All formulations - Pilots and loaders should have special
training in application methods and early symptoms of poisoning,
and must wear a suitable respirator. Use of flagmen not
recommended. Flagmen, if used, should wear protective clothing
and be located well away from the dropping zone.
Minimum cautionary statement - All formulations.
"Parathion-methyl is an organophosphorus compound which inhibits
cholinesterase. it is a very toxic substance. Contact with the
skin, inhalation of dust or spray, or swallowing may be fatal.
Wear protective gloves, clean protective clothing, and a
respirator of the organic-vapour type when handling this
material. Bathe immediately after work.
"Ensure that containers are stored under lock and key. Empty
containers must be disposed of in such a way as to prevent all
possibility of accidental contact with them. Keep the material
out of reach of children and well away from foodstuffs, animal
feed and their containers.
"In case of contact, immediately remove contaminated clothing and
wash the skin thoroughly with soap and water; for eyes, flush
with water for 15 minutes.
"If poisoning occurs, call a physician. Atropine and pralidoxime
are specific antidotes and repeated doses may be necessary.
Artificial respiration may be needed."
3.8 RESIDUES IN FOOD
3.8.1 Maximum residue levels - The Joint FAO/WHO Meeting on Pesticide
Residues has recommended maximum residue levels.
4. PREVENTION OF POISONING IN MAN AND EMERGENCY AID
4.1. PRECAUTIONS IN USE
4.1.1 General - Parathion-methyl is a highly toxic organophosphorus
pesticide. it penetrates the intact skin and is also absorbed by
inhalation and via the gastro-intestinal tract. Most
formulations should be handled by trained personnel wearing
4.1.2 Manufacture and formulation
T.L.V. - 0.2 mg/m3. Levels o f 0.1 mg/m3 have been established
in Hungary and Romania. Closed systems and forced ventilation
may be required to reduce as much as possible the exposure of
workers to the chemical. Formulation should not be attempted
without advice from the manufacturer.
4.1.3 Mixers and applicators - When opening the container and when
mixing, protective impermeable boots, clean overalls, gloves and
respirator should be worn. Beware of possible positive pressure
build up, especially with liquid formulations in metal containers
with inverted pour spouts. Mixing, if not mechanical, should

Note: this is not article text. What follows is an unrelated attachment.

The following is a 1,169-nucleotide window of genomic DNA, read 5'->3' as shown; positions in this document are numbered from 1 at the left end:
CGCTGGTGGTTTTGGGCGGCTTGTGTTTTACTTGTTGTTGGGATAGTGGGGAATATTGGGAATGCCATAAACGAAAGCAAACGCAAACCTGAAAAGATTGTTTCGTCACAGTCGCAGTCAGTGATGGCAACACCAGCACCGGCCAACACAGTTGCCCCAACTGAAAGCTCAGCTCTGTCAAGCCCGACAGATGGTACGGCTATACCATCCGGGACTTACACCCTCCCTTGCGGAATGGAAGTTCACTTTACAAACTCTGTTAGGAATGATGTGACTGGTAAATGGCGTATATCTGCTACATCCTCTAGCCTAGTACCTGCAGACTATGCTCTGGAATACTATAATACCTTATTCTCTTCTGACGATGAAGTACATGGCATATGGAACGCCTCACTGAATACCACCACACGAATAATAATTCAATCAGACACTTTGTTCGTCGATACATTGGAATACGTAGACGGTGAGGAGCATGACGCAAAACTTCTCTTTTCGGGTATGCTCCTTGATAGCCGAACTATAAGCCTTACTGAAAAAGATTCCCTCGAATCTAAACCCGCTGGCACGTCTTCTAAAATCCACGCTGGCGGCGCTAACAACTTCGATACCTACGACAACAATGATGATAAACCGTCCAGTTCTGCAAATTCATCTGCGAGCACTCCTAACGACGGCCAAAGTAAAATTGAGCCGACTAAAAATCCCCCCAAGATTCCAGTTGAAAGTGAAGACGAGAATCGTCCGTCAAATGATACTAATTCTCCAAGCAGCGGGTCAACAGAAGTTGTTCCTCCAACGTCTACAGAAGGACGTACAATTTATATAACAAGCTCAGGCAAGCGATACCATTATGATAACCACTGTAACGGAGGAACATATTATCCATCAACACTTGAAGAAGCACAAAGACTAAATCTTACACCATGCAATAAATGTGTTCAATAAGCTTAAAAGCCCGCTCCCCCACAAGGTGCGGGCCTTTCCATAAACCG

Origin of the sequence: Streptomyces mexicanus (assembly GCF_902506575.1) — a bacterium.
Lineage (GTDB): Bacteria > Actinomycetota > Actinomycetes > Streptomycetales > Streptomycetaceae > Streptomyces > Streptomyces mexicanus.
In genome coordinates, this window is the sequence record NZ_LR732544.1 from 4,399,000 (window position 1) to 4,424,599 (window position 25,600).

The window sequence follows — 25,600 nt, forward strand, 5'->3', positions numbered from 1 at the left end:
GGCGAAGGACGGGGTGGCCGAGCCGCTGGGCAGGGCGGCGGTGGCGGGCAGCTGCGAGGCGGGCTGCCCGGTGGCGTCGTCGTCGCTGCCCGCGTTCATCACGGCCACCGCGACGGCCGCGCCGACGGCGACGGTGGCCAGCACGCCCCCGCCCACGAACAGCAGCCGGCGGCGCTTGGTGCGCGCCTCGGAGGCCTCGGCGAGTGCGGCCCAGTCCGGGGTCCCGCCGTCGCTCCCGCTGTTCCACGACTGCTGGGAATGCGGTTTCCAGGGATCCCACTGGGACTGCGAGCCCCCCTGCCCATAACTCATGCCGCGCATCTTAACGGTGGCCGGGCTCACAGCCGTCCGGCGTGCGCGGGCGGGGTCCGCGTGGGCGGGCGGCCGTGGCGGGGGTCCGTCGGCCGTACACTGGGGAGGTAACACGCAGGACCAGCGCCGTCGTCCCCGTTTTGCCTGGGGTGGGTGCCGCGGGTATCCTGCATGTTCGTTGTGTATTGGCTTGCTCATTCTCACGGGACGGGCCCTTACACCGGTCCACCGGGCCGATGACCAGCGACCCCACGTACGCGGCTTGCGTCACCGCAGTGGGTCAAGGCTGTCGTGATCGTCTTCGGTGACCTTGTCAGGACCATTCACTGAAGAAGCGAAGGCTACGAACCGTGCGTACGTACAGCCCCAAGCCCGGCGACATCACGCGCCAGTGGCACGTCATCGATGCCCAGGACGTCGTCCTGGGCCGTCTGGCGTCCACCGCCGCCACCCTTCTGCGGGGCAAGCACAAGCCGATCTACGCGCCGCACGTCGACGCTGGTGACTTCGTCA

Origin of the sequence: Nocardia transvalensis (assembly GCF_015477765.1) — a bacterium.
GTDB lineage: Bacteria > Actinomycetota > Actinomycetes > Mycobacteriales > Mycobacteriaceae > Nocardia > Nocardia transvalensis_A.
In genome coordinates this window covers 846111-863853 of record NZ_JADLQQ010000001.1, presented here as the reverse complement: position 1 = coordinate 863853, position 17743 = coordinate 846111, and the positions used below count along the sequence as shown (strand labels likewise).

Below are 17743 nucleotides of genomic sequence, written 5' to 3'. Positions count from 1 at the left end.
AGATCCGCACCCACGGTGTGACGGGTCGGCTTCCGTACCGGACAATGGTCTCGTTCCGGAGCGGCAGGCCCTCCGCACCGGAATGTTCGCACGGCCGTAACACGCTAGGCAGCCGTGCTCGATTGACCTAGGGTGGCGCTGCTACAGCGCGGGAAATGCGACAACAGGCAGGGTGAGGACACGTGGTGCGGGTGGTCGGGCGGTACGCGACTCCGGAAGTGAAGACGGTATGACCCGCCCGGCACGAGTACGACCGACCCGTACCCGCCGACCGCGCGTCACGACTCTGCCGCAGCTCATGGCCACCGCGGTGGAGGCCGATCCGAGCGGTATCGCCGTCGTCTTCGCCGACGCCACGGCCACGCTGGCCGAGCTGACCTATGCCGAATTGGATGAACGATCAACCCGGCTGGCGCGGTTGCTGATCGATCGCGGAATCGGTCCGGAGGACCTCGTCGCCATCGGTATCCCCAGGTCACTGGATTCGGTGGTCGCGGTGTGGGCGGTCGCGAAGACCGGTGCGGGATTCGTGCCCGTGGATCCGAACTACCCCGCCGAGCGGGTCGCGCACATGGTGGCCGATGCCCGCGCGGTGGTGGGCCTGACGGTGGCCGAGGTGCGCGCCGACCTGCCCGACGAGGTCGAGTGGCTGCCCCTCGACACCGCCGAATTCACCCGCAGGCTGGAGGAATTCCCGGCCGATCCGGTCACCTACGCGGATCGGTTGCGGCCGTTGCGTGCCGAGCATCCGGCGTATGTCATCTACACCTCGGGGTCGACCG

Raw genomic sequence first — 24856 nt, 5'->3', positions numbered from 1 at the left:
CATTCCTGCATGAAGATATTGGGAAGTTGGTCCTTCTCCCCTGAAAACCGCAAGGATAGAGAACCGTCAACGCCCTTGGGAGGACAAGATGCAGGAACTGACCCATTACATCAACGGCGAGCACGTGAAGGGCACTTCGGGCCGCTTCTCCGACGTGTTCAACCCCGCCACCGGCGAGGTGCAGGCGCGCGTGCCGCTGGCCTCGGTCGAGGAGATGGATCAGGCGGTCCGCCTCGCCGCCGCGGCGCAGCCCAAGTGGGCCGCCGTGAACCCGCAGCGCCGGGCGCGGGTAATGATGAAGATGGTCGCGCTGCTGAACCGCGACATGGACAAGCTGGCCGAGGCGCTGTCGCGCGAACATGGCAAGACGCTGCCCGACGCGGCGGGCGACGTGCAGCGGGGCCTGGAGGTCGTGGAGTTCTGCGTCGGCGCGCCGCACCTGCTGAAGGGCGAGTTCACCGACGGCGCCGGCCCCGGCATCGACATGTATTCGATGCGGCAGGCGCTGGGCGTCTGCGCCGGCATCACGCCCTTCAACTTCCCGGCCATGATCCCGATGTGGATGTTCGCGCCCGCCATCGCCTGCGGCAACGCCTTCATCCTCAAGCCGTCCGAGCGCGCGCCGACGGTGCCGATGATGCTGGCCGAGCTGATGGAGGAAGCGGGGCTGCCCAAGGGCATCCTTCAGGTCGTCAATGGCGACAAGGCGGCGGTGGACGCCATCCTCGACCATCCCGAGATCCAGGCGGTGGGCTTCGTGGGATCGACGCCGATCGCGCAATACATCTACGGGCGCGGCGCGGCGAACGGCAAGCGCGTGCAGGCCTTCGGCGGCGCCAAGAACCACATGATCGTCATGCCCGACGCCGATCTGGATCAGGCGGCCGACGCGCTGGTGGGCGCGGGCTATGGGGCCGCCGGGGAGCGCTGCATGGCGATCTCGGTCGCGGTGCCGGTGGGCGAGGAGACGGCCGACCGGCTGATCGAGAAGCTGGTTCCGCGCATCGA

always be carried out with a paddle of appropriate length. When
spraying tall crops or during aerial application, a respirator
should be worn as well as an impermeable hood, clothing, boots
and gloves. The applicator should avoid working in spray mist
and avoid contact with the mouth. Particular care is needed when
equipment is being washed after use. All protective clothing
should be washed immediately after use, including the inside of
the gloves. Splashes must be washed immediately from the skin or
eyes with large quantities of water. Before eating, drinking or
smoking, hands and other exposed skin should be washed.
4.1.4 Other associated workers (including flagmen in aerial operations)
- Persons exposed to parathion-methyl and associated with its
application should wear protective clothing and observe the
precautions described above in 4.1.3 under "Mixers and
4.1.5 Other populations likely to be affected - With good agricultural
practice subject to 4.2 below, other populations should not be
exposed to hazardous amounts of parathionmethyl.
4.2 ENTRY OF PERSON INTO TREATED AREAS - Unprotected persons should
be kept out of treated areas for several days. Periods of 6-21
days, according to crops, have been recommended.
4.3 SAFE DISPOSAL Of CONTAINERS AND SPILLAGE - Residues in containers
should be emptied in a diluted form into a deep pit taking care
to avoid contamination of ground waters. Decontamination of
containers in order to use them for other purposes should not be
permitted. Spillage of parathion-methyl and its formulations
should be removed by washing with 5% sodium hydroxide solution
and then rinsing with large quantities of water.
4.4 EMERGENCY AID
4.4.1 Early symptoms of poisoning - Early symptoms of poisoning may
include excessive sweating, headache, weakness, giddiness,
nausea, vomiting, stomach pains, blurred vision, slurred speech,
and muscle twitching. Later there may be convulsions, coma, loss
of reflexes and loss of sphincter control.
4.4.2 Treatment before person is seen by a physician, if these symptoms
appear following exposure - The person should stop work
immediately, remove contaminated clothing and wash the affected
skin with soap and water, if available, and flush the area with
large quantities of water. If swallowed, vomiting should be
induced if the person is conscious. In the event of collapse,
artificial respiration should be given, bearing in mind that if
mouth-to-mouth resuscitation is used vomit may contain toxic
amounts of parathion-methyl.
5. FOR MEDICAL AND LABORATORY PERSONNEL
5.1 MEDICAL DIAGNOSIS AND TREATMENT IN CASES OF POISONING
5.1.1 General information - An organophosphorus pesticide of high acute
toxicity which is easily absorbed through the intact skin as well